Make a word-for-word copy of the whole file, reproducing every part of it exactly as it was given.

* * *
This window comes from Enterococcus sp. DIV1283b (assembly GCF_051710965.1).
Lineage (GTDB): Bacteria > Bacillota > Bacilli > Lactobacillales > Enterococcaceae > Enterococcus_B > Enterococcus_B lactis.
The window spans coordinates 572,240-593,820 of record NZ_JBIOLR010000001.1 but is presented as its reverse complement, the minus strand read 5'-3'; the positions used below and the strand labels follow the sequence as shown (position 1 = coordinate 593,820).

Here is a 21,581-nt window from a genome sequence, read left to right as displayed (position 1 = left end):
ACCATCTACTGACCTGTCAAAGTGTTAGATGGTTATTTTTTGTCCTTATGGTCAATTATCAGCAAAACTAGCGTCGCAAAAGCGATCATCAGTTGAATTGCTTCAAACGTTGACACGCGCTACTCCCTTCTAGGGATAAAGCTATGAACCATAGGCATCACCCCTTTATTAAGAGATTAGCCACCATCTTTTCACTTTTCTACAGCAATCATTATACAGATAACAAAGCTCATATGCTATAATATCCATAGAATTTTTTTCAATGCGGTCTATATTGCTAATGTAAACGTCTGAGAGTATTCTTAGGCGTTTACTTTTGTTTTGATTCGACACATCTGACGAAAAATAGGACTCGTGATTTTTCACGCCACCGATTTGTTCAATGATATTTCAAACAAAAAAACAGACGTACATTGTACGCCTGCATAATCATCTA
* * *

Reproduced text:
This window comes from Enterococcus sp. DIV1283b (assembly GCF_051710965.1).
Lineage (GTDB): Bacteria > Bacillota > Bacilli > Lactobacillales > Enterococcaceae > Enterococcus_B > Enterococcus_B lactis.
The window spans coordinates 572,240-593,820 of record NZ_JBIOLR010000001.1 but is presented as its reverse complement, the minus strand read 5'-3'; the positions used below and the strand labels follow the sequence as shown (position 1 = coordinate 593,820).

Here is a 21,581-nt window from a genome sequence, read left to right as displayed (position 1 = left end):
ACCATCTACTGACCTGTCAAAGTGTTAGATGGTTATTTTTTGTCCTTATGGTCAATTATCAGCAAAACTAGCGTCGCAAAAGCGATCATCAGTTGAATTGCTTCAAACGTTGACACGCGCTACTCCCTTCTAGGGATAAAGCTATGAACCATAGGCATCACCCCTTTATTAAGAGATTAGCCACCATCTTTTCACTTTTCTACAGCAATCATTATACAGATAACAAAGCTCATATGCTATAATATCCATAGAATTTTTTTCAATGCGGTCTATATTGCTAATGTAAACGTCTGAGAGTATTCTTAGGCGTTTACTTTTGTTTTGATTCGACACATCTGACGAAAAATAGGACTCGTGATTTTTCACGCCACCGATTTGTTCAATGATATTTCAAACAAAAAAACAGACGTACATTGTACGCCTGCATAATCATCTA